Value of project - Use Case
2018 has been the year that the big companies have been dipping their toes in the blockchain world. The likes of IBM, Alibaba, Amazon and Google have all been looking towards blockchain technology to improve their current infrastructures. Whilst a number of industries are attempting to solve issues separately, a key part of the OEL Foundation's vision will be to unite efforts as part of an alliance. The OEL Foundation has been established so that those within the supply chain industry can come together to work toward a shared objective that encourages adoption of a single solution that encompasses all parties. Because of the fragmented nature of the industry, success would not be possible otherwise.
In the current system, fiat currency is used as an incentive to reward drivers for passing on data. Data contributors are rewarded by completing micro-tasks such as on time delivery of a shipment, for having a GPS device enabled throughout the length of a journey, or for the successful reporting of an exception. On completion of the ICO, OPN tokens will be implemented into existing supply chains as a replacement for fiat.
By switching to a blockchain-based system (initially built on Ethereum) actions along the supply chain are recorded digitally as immutable entries on the blockchain. This means all records throughout a shipment's journey such as locations, handovers and exceptions along the way are all linked to an indisputable digital agreement (i.e. a smart contract). This comes with the following benefits:
- Through the use of a distributed ledger, all entries form a tamper-proof log of activity across the consignments journey. – This limits room for dispute and allows immediate shipment updates to be shared across the network transparently.
- This transparency reduces room for disagreement and improves efficiency. All parties are able to see alerts as they happen, allowing those affected to make decisions in real time, based on the entries provided by those on ground level.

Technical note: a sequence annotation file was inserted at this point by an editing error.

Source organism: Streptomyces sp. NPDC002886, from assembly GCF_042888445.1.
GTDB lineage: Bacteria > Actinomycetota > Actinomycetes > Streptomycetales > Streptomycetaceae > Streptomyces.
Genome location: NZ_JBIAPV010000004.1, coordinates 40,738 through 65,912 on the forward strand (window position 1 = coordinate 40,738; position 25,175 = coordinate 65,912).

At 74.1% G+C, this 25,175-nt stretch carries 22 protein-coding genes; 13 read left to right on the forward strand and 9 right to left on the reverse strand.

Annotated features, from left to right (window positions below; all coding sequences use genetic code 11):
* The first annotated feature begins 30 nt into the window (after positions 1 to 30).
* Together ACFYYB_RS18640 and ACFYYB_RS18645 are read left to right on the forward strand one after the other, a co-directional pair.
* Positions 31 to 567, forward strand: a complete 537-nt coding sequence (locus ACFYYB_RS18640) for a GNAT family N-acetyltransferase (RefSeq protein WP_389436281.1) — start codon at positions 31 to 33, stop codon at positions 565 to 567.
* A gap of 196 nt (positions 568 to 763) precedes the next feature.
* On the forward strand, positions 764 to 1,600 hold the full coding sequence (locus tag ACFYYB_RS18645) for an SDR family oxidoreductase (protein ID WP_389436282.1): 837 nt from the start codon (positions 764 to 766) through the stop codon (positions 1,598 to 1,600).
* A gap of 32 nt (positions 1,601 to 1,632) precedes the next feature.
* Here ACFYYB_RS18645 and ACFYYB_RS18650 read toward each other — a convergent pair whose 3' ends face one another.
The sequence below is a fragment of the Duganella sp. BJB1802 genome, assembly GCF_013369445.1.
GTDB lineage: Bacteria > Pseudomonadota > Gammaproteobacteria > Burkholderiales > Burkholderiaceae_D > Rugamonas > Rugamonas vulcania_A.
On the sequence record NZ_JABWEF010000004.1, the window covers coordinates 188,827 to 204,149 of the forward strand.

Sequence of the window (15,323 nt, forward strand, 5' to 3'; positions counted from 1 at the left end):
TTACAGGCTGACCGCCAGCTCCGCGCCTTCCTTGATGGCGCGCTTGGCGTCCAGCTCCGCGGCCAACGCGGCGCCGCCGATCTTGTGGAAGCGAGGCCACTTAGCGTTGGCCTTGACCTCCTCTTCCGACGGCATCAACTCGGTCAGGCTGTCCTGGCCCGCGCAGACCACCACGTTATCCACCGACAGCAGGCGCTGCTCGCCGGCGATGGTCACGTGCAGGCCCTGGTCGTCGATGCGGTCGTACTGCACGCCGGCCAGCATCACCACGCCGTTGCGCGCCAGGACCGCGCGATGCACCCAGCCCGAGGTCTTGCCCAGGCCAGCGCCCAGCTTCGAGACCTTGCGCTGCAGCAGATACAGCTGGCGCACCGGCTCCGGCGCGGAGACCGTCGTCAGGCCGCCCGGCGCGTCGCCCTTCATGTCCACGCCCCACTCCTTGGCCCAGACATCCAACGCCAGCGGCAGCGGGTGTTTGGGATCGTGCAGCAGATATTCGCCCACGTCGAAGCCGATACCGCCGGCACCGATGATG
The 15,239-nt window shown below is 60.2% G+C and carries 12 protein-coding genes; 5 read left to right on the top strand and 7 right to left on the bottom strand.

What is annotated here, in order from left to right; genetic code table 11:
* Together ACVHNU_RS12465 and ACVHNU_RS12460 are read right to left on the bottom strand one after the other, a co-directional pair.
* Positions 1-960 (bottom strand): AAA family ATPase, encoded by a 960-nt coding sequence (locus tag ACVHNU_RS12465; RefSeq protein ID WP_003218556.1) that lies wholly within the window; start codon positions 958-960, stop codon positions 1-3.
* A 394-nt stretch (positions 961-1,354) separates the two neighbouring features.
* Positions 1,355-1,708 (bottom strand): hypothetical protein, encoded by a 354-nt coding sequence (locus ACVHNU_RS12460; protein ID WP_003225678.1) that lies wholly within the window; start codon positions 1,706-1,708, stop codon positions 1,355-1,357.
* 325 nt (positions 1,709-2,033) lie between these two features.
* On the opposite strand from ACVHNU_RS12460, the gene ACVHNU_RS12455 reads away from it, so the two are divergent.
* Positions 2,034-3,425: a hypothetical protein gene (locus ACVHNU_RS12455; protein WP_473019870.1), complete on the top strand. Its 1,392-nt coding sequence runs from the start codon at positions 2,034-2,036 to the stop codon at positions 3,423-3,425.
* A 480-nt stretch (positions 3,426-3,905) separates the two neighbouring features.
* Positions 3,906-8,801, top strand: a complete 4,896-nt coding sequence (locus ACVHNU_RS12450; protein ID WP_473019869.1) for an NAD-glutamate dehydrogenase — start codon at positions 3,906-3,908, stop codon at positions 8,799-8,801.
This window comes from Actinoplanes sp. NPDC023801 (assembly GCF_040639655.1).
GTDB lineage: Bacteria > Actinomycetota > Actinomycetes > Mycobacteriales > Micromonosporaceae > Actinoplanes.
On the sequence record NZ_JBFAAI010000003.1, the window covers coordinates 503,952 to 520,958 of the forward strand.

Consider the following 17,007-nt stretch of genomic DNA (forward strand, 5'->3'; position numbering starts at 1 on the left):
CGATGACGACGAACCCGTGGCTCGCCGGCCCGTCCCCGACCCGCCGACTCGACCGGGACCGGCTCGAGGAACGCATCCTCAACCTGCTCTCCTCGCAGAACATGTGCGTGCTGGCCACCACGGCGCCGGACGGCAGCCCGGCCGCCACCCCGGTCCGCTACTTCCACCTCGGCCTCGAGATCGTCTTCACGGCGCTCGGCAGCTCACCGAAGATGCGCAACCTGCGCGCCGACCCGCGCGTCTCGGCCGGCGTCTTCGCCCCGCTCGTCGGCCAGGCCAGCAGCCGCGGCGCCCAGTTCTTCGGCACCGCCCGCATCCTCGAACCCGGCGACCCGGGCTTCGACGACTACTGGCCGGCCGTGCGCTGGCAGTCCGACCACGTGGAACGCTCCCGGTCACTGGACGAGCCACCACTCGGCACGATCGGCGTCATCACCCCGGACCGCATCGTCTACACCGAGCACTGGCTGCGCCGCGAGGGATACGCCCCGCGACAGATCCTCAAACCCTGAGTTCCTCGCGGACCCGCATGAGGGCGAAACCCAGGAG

- Because of the improved trust and automation that comes with a blockchain-based system. The need for a middleman is also greatly reduced, thus saving overheads on third party contractors resulting in significant supply chain savings.
- In addition to this, documents, fees and payments can be all be transferred instantly through the use of a predefined smart contract. Once all parties are satisfied, manufacturers, customer and shipping companies, all parties can be paid almost immediately. Cutting average payment speeds down from months to a small number of days.
There is no doubt that the vision for OEL Foundation is vast and the use case is there. If successful in even just a few regions, the OEL Foundation will have made a massive impact in the logistics industry. However, as investors we need to consider that the ease of implementation in an established industry of this size is not something that can be undertaken effortlessly. In OEL's case adoption will be dependent on involvement from a number of industry leaders. Adoption will require a huge disruption of the current system and ease of implementation will be location based.
The OEL Foundation token sale interestingly is split into two parts. The first phase, of which the date is yet to be announced, is expected in Q3 of 2018. The price for each OPN token will be $0.50, the soft cap for the will be $4 Million and the hard cap is placed at $15 Million. The next stage of the token sale is then due a year later in the second half of 2019. By this time the platform will have moved from an Ethereum based test net over to their own OpenPort main net.
Splitting a token sale into two parts is definitely a confusing choice and very much a unique angle for an ICO, which immediately brings forward the question, when is it best time to invest?